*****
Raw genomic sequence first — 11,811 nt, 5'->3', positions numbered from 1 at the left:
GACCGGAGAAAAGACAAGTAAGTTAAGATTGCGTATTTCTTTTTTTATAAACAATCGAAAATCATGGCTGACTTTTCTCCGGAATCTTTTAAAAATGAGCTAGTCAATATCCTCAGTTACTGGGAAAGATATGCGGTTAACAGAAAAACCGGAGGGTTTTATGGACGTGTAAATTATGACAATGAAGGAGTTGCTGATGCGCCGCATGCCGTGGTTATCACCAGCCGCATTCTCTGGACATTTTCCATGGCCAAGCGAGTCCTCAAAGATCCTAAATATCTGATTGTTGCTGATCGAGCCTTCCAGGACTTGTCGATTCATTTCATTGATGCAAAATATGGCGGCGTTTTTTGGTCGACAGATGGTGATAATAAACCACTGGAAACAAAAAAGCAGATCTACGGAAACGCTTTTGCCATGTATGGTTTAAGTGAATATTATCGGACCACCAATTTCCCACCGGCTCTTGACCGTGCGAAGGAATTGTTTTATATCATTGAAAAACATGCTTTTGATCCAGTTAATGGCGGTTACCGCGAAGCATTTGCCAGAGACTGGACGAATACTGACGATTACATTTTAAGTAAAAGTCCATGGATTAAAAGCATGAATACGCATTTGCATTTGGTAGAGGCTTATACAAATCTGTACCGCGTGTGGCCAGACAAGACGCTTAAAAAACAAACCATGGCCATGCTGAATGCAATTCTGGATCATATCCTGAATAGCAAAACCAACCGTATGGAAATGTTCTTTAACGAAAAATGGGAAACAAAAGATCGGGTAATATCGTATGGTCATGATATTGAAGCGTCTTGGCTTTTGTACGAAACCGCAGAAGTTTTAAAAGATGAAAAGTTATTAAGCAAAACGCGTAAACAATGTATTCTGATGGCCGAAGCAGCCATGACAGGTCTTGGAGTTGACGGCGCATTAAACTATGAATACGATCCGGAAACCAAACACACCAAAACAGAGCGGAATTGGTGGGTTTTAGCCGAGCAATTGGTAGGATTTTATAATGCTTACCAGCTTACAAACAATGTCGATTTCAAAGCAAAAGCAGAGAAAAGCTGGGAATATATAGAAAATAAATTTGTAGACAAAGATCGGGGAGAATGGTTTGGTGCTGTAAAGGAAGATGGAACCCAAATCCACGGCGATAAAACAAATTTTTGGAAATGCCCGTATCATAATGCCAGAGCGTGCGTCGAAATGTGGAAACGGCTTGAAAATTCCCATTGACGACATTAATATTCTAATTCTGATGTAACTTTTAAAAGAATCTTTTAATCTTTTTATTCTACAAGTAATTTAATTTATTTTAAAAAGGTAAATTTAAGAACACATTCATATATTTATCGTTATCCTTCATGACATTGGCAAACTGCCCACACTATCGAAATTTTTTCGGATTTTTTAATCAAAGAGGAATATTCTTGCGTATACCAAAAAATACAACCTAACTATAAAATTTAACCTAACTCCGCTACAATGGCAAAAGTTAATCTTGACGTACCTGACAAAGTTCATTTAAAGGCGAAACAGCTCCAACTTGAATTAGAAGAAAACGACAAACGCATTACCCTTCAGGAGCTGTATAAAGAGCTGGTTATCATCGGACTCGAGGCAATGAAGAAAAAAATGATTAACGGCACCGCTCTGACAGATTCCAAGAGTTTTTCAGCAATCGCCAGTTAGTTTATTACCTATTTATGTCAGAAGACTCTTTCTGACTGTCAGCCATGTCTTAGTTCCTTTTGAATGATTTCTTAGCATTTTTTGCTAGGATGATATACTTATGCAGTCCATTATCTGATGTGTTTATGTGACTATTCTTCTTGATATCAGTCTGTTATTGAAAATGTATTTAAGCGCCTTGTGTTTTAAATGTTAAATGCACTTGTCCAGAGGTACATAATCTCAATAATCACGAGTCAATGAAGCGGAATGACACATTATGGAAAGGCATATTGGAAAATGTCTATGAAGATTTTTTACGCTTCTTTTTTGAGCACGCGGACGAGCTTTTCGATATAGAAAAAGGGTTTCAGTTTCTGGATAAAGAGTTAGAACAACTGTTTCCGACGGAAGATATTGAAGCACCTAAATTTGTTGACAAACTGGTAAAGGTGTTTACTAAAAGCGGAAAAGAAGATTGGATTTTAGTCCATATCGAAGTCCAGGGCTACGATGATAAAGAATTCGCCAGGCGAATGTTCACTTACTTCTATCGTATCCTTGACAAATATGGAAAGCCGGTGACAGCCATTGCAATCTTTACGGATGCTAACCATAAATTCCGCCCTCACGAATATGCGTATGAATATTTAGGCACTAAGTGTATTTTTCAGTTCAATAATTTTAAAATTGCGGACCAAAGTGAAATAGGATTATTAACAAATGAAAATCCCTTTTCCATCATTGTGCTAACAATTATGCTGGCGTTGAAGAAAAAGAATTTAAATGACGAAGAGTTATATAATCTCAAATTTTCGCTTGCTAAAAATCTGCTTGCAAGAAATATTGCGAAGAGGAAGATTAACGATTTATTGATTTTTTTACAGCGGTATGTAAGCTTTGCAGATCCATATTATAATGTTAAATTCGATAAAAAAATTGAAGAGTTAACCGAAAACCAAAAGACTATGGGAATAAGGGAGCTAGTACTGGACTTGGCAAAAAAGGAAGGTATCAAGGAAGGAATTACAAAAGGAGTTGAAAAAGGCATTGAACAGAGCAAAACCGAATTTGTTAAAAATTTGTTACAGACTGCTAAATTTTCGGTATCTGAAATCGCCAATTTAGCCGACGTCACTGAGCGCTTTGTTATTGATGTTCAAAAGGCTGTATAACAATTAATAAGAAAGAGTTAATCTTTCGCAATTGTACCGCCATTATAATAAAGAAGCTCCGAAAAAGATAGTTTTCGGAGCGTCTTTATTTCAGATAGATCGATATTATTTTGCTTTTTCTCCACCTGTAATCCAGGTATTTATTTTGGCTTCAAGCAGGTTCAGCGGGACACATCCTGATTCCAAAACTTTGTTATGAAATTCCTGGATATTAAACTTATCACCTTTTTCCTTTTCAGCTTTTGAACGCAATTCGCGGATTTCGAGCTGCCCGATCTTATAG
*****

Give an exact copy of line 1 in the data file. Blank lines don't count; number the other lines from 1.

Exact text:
Raw genomic sequence first — 11,811 nt, 5'->3', positions numbered from 1 at the left: